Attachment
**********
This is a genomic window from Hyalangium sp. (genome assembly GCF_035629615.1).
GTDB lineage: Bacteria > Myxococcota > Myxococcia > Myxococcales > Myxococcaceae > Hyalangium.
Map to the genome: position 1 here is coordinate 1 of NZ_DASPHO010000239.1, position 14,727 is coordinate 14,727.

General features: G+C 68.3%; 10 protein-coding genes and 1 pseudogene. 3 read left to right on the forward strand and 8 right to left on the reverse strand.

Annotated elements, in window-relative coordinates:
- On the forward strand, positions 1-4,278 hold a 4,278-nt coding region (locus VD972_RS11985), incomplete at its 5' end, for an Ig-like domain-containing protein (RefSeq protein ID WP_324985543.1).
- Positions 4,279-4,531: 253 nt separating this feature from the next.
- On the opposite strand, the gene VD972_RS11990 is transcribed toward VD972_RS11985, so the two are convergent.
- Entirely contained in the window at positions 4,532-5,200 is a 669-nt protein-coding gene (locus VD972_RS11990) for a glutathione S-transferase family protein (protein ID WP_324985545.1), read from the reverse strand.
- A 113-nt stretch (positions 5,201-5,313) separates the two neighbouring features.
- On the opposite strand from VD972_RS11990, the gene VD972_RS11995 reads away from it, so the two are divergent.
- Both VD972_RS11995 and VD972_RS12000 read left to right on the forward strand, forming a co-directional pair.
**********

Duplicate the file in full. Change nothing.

This is a genomic window from Hyalangium sp. (genome assembly GCF_035629615.1).
GTDB lineage: Bacteria > Myxococcota > Myxococcia > Myxococcales > Myxococcaceae > Hyalangium.
Map to the genome: position 1 here is coordinate 1 of NZ_DASPHO010000239.1, position 14,727 is coordinate 14,727.

General features: G+C 68.3%; 10 protein-coding genes and 1 pseudogene. 3 read left to right on the forward strand and 8 right to left on the reverse strand.

Annotated elements, in window-relative coordinates:
- On the forward strand, positions 1-4,278 hold a 4,278-nt coding region (locus VD972_RS11985), incomplete at its 5' end, for an Ig-like domain-containing protein (RefSeq protein ID WP_324985543.1).
- Positions 4,279-4,531: 253 nt separating this feature from the next.
- On the opposite strand, the gene VD972_RS11990 is transcribed toward VD972_RS11985, so the two are convergent.
- Entirely contained in the window at positions 4,532-5,200 is a 669-nt protein-coding gene (locus VD972_RS11990) for a glutathione S-transferase family protein (protein ID WP_324985545.1), read from the reverse strand.
- A 113-nt stretch (positions 5,201-5,313) separates the two neighbouring features.
- On the opposite strand from VD972_RS11990, the gene VD972_RS11995 reads away from it, so the two are divergent.
- Both VD972_RS11995 and VD972_RS12000 read left to right on the forward strand, forming a co-directional pair.